Welded chain has to be coated after assembly. There are basically two ways this can be done: the really big chain manufacturers use continuous plating methods, like a coil coater would. Smaller manufacturers hang the chain on racks, and rack plate it, usually periodically jiggling it. I have seen people TRY to barrel plate chain of this sort, but I haven't seen anybody accomplish it with enough success to put the rack platers out of business smiley

Ted Mooney, finishing.com
Teds signature
Ted Mooney, P.E. RET
finishing.com
Pine Beach, New Jersey


(2002)

I have personally seen all three processes done, and worked personally on a Barrel Plater line, and a Hot Dip Galvanizing line. Chain looks great coming out of a Barrel plater line, although only short lengths of chain can be plated in this way. If the chain is too long, the chain tangles up, and there is no movement while plating causing a poor appearance, and a very thin plating. For something like nuts and bolts, Electroplating is the way to go. I used to plate bolts at a former job, for a very large nut and bolt company, and they needed to either use undersized threads, or oversized nuts because the zinc was too thick (this is hot dip galvanizing method) but that was definitely the way to go for thickness, and longevity. I could also get it to look quite nice compared to mechanical plating. (Be warned that hot dip galvanizing is an expensive process, and a dangerous one as well)

Bottom line is, if you want it to look good (no matter who is doing the work) electroplate it. It won't last as long as Hot dip Galvanizing, but it will give a better appearance to the customer. If you have an experienced Hot Dip Galvanizer, go with that route, someone with experience can get the right tin, and aluminum levels in the zinc for a great appearance, but someone with little experience won't know what to look for in appearance to tell them the correct levels. Also, thickness in hot dip galvanizing is dependent on how long the metal is in the zinc, the temperature of the zinc, and the grade of steel being plated.

Also bear in mind the if the steel being plated needs to be heat treated to a certain RC, then it can not be Hot Dip Galvanized, as this will change the RC of the material.

Neil Kamrowski
- Winona, Minnesota, USA


(2005)

Another thing to consider is the material your using.
Zinc Dichromate can have a bad effect on some grades of steels. The process allows hydrogen to accumulate in the steel causing hydrogen embrittlement which mimics a high quenched carbon steel (brittle). This can be reduced or eliminated by baking the parts after coating. Make sure you look into this when choosing your method.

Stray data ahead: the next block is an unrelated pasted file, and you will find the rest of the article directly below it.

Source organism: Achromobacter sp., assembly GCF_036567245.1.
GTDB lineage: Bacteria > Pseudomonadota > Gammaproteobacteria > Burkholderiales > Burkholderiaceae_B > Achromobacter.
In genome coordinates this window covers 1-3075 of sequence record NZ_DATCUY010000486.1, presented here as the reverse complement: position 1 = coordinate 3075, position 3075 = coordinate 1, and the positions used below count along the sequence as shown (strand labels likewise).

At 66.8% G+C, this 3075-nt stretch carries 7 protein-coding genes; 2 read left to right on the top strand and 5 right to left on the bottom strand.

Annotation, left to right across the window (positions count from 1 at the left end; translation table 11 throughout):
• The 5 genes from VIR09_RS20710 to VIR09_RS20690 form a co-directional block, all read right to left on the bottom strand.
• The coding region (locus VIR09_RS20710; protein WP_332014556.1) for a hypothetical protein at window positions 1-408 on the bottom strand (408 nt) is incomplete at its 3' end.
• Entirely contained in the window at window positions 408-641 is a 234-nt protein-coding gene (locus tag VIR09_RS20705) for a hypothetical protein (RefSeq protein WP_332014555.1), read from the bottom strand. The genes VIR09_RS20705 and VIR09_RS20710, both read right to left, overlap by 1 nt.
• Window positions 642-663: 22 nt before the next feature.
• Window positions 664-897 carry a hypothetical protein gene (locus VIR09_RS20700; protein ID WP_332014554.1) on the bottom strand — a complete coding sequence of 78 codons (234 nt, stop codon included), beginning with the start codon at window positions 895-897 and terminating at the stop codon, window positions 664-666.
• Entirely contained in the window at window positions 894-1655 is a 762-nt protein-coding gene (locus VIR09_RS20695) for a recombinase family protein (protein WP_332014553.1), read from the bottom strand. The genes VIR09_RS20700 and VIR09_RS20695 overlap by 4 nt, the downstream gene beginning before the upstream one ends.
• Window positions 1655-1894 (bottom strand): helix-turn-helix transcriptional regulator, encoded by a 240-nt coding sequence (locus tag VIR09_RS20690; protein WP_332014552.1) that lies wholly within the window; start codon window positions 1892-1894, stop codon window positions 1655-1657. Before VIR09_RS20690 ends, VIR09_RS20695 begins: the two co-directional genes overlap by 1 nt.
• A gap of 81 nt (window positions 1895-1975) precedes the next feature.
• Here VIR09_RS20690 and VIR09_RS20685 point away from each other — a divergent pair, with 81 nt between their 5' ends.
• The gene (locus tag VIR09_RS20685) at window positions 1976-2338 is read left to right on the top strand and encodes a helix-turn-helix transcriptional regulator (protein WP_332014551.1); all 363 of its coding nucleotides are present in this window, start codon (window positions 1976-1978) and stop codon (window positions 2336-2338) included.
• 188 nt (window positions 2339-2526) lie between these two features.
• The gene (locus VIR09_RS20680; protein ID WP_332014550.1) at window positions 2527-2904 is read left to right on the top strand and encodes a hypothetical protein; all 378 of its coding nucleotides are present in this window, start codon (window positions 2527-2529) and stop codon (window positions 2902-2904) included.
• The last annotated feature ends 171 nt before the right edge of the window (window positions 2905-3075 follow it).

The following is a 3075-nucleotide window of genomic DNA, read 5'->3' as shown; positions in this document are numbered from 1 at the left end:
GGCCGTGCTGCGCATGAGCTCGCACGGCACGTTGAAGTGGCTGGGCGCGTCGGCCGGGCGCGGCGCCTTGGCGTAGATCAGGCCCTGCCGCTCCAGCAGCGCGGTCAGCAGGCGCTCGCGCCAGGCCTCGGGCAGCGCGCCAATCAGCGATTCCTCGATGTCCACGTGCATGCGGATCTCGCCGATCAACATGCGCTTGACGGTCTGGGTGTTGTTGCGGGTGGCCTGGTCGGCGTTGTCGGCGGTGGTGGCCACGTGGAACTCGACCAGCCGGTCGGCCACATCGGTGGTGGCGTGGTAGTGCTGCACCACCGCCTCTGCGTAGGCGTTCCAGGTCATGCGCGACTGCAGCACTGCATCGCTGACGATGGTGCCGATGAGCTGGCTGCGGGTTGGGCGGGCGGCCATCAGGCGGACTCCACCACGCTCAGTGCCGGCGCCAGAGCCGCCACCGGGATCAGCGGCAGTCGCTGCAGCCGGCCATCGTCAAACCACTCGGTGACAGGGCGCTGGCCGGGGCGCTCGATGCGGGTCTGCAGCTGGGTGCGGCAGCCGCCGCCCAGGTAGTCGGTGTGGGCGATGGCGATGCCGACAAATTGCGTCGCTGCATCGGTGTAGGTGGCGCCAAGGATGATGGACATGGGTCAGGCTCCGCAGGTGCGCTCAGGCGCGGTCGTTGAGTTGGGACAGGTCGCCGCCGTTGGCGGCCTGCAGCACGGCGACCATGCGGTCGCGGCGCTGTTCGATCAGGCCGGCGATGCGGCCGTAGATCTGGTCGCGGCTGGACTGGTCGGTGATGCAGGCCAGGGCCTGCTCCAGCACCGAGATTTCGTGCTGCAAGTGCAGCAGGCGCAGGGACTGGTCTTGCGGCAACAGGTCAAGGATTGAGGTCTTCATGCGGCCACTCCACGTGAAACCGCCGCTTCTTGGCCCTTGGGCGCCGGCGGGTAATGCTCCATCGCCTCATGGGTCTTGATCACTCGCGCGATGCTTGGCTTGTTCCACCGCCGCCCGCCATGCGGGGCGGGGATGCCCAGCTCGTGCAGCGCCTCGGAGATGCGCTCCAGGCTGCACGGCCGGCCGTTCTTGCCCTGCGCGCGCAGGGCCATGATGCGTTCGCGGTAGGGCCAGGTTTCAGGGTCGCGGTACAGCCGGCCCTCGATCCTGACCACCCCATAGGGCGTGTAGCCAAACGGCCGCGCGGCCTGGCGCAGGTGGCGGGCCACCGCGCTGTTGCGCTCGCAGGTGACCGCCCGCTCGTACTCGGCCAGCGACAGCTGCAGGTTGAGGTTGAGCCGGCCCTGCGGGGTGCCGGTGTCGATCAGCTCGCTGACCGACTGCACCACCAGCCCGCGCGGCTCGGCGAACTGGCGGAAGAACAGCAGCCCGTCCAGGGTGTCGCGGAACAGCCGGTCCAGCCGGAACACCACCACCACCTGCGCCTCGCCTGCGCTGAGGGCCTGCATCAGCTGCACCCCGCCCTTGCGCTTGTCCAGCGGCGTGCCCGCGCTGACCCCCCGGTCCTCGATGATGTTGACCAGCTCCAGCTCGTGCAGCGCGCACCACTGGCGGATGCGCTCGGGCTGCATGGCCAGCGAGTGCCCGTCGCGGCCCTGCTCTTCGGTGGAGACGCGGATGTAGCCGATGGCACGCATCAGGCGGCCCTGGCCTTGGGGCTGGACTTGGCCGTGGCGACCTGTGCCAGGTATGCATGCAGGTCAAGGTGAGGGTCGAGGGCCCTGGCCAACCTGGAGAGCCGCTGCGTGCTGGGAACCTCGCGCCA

Ken Pickering
- Winnipeg, Manitoba, Canada


(2006)

What micron thickness of zinc plating will withstand the Antirust test (salt fume test) as per ISO 0072/any relevant standards.

Bharat Singh Garsa
Export company - Noida, Uttar Pradesh, INDIA


August 22, 2008

Could you please explain the advantages, either to apply hot-dipped galvanising or electro plating process for the nuts bolts, for the external use in the middle each, with extremely corrosive atmosphere.

Vrajesh Asti
Projects- Power Transmission - Abu Dhabi, U.A.E.


August 22, 2008

Hi, Vrajesh. The short answer is that galvanizing is usually about 5-10 times as thick as zinc electroplating and therefore about five to ten times as corrosion resistant. Very similar questions are asked here every week, and the people who have responded a dozen times already have wearied of it and probably won't answer again :-)

So please patiently use the search engine to see what they have written. Good luck.

Regards,

Ted Mooney, finishing.com
Teds signature
Ted Mooney, P.E. RET
finishing.com
Pine Beach, New Jersey


January 12, 2009

How to identify Zinc plated and hot dip galvanising. Any difference in Inspection certificates? What is the major difference?

Anoop Venugopal
- UAE


June 21, 2011

Is there a way to determine whether a partially corroded, zinc coated fastening was originally protected using the plating or hot dipped process? For example, can one examine the bond between the zinc and the substrate to determine how the coating was applied?

Peter Castle
Hobbyist, homeowner - Stonington, Connecticut, USA

June 22, 2011

Hi, Anoop; hi, Peter. As you are seeing, we find that the readers are wary of possibly being drawn into contract disputes, so they generally won't answer questions that are cast in the abstract. To improve the response, you might describe your situation. Thanks, and good luck.

Regards,

Ted Mooney, finishing.com
Teds signature
Ted Mooney, P.E. RET
finishing.com
Pine Beach, New Jersey

August 17, 2012

Sir, what kind of protection is required for hot dip galvanised conduit, and which test is required for corrosion testing?

Arslan Cheema
- Pakistan